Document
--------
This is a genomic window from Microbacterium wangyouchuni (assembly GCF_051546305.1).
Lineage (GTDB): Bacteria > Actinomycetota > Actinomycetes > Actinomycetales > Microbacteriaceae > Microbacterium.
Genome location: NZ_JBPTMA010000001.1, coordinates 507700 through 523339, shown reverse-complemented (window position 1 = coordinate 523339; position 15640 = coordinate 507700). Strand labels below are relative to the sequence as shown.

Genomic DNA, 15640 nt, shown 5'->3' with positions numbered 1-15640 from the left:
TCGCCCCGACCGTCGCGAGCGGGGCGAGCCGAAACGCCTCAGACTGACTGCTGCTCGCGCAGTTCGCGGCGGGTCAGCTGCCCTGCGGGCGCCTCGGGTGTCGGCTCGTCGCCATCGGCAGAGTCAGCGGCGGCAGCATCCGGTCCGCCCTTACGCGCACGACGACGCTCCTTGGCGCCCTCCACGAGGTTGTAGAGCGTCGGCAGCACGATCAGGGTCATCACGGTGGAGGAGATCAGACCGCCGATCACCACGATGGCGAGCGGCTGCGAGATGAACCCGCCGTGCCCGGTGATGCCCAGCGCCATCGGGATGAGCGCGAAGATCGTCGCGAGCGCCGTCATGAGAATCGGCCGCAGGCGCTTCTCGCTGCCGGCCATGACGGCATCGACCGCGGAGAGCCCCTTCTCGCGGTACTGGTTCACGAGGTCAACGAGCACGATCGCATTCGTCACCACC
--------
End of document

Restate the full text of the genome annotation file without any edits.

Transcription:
This is a genomic window from Microbacterium wangyouchuni (assembly GCF_051546305.1).
Lineage (GTDB): Bacteria > Actinomycetota > Actinomycetes > Actinomycetales > Microbacteriaceae > Microbacterium.
Genome location: NZ_JBPTMA010000001.1, coordinates 507700 through 523339, shown reverse-complemented (window position 1 = coordinate 523339; position 15640 = coordinate 507700). Strand labels below are relative to the sequence as shown.

Genomic DNA, 15640 nt, shown 5'->3' with positions numbered 1-15640 from the left:
TCGCCCCGACCGTCGCGAGCGGGGCGAGCCGAAACGCCTCAGACTGACTGCTGCTCGCGCAGTTCGCGGCGGGTCAGCTGCCCTGCGGGCGCCTCGGGTGTCGGCTCGTCGCCATCGGCAGAGTCAGCGGCGGCAGCATCCGGTCCGCCCTTACGCGCACGACGACGCTCCTTGGCGCCCTCCACGAGGTTGTAGAGCGTCGGCAGCACGATCAGGGTCATCACGGTGGAGGAGATCAGACCGCCGATCACCACGATGGCGAGCGGCTGCGAGATGAACCCGCCGTGCCCGGTGATGCCCAGCGCCATCGGGATGAGCGCGAAGATCGTCGCGAGCGCCGTCATGAGAATCGGCCGCAGGCGCTTCTCGCTGCCGGCCATGACGGCATCGACCGCGGAGAGCCCCTTCTCGCGGTACTGGTTCACGAGGTCAACGAGCACGATCGCATTCGTCACCACC